It’s official! As of this past Friday, DeKalb County Superintendent Crawford Lewis’ contract was terminated by the school board amid allegations of less-than-legitimate involvement with the district’s construction bids. I am not surprised that he was fired, just surprised that he was able to serve as the superintendent for so long. Especially considering the manner in which he came into the position.
I first started working for the DeKalb County School System in August 2002; that was my first teaching job and I was excited about leaving South Bend for Atlanta. Yep, I was wearing some big-A rose-colored glasses back then! That year also marked the first year for then-superintendent Johnny Brown. Now I will say that Brown made a lot of (incompetent and probably lazy) people uncomfortable when he started in DeKalb because he was committed to making some significant changes, e.g., those who were not qualified or worthy of district-level positions were sent back to schools. No leader will be popular with the masses; Brown was no exception. I did appreciate his desire to clean-house because there were secretaries making nearly 6-figures when he came in, while degreed teachers were barely making $36,000. I also liked his challenge of teaching Algebra to all 8th grade students. After all, if you want kids to have higher expectations for themselves we, as the adults, need to take the lead. Brown did just that. But boy oh boy did the teachers complain about that. I didn’t understand their concerns. On the one hand, we complained that people (outsiders) stereotyped urban districts and students as being ‘underperforming,’ yet we complained at the opportunity to change to perception. But I digress.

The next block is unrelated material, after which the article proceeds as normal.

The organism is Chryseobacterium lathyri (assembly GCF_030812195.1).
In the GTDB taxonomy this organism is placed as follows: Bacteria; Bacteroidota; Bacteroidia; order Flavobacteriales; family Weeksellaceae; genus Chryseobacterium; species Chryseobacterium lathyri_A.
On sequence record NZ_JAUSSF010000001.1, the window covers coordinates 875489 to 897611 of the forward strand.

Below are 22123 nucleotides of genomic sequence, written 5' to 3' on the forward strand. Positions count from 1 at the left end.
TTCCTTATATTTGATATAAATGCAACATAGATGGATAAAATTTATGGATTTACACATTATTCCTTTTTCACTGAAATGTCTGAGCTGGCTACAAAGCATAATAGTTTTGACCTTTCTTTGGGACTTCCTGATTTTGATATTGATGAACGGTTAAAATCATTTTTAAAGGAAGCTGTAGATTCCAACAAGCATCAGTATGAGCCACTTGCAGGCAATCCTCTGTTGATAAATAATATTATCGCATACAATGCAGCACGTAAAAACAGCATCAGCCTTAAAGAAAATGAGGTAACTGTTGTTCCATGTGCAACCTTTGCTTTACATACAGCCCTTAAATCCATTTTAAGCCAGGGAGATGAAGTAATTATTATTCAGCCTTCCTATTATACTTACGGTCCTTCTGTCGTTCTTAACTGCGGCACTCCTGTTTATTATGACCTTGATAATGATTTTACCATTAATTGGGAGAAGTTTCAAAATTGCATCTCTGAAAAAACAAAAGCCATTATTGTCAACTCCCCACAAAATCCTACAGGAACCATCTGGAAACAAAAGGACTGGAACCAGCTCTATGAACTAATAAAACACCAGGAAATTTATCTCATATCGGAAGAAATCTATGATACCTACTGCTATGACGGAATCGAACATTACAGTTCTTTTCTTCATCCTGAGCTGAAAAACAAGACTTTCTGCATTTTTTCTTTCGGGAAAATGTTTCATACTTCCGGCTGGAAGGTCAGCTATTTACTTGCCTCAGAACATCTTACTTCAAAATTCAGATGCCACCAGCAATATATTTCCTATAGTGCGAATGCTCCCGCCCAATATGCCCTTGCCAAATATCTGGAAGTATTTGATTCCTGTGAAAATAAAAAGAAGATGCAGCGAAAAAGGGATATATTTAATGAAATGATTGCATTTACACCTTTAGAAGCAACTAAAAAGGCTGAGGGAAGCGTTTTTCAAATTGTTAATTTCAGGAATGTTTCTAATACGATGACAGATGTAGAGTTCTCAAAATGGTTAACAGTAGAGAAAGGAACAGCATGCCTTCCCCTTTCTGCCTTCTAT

The purpose of this blog is to pose the question: What makes a good educational leader? Especially as it relates to K-12 districts. Many superintendents are required to hold a terminal degree, but there are some exceptions. For example, J. Alvin Wilbanks, superintendent of the Gwinnett County School System, holds an Educational Specialist (Ed.S.) degree. Gwinnett also happens to be the largest district in Georgia, with approximately 160,000 students. By no means am I knocking the Ed.S. because I hold on myself, but I am starting to question the standards, credentials, or privilege used to select leaders of our school systems. If you read Lewis’ timeline in DeKalb County, you will see that he dedicated (for lack of a better word) 33 years of his life to the district. Some people would call that loyalty. Ok. Wilbanks has also dedicated a number of years to Gwinnett but loyalty does not always make for a good leader. What else should school boards consider when selecting superintendents?
- Should they speak with teachers, students, parents, and community members in previous districts?
- Should the candidate have recent experience working in districts where demographics closely mirror those of the prospective district?
- Is a terminal degree a ‘must-have’ or a bonus?
- Should the candidate be abreast of current educational research?
- Should the candidate be published?
- Have they established a presence on social media outlets? After all, everyone who’s anyone is on Twitter, right?
Out of curiosity, I have checked the web sites of a few companies that conduct superintendent searches. Many schools in the Northeast and affluent areas do not always require candidates to possess a terminal degree. Other areas are a little more stringent. But does it really make a difference? I’d be interested to know what other parents and educators think.